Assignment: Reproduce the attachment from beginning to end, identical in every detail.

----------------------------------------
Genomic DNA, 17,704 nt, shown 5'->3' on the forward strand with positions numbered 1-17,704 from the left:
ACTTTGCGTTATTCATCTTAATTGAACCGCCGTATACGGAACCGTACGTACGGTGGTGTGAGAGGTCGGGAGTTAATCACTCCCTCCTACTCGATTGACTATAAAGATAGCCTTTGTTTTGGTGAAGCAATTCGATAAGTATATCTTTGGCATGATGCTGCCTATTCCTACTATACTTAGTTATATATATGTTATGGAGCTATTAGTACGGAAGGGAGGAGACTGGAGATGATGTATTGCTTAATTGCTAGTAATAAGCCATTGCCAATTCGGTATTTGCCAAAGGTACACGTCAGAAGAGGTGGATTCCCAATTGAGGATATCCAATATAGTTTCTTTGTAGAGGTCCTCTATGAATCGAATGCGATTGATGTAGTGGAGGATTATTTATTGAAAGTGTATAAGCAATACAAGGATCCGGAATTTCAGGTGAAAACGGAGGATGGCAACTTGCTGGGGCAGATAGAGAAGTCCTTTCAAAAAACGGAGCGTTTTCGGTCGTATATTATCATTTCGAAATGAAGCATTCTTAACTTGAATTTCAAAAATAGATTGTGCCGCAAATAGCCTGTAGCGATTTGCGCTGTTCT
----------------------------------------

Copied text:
Genomic DNA, 17,704 nt, shown 5'->3' on the forward strand with positions numbered 1-17,704 from the left:
ACTTTGCGTTATTCATCTTAATTGAACCGCCGTATACGGAACCGTACGTACGGTGGTGTGAGAGGTCGGGAGTTAATCACTCCCTCCTACTCGATTGACTATAAAGATAGCCTTTGTTTTGGTGAAGCAATTCGATAAGTATATCTTTGGCATGATGCTGCCTATTCCTACTATACTTAGTTATATATATGTTATGGAGCTATTAGTACGGAAGGGAGGAGACTGGAGATGATGTATTGCTTAATTGCTAGTAATAAGCCATTGCCAATTCGGTATTTGCCAAAGGTACACGTCAGAAGAGGTGGATTCCCAATTGAGGATATCCAATATAGTTTCTTTGTAGAGGTCCTCTATGAATCGAATGCGATTGATGTAGTGGAGGATTATTTATTGAAAGTGTATAAGCAATACAAGGATCCGGAATTTCAGGTGAAAACGGAGGATGGCAACTTGCTGGGGCAGATAGAGAAGTCCTTTCAAAAAACGGAGCGTTTTCGGTCGTATATTATCATTTCGAAATGAAGCATTCTTAACTTGAATTTCAAAAATAGATTGTGCCGCAAATAGCCTGTAGCGATTTGCGCTGTTCT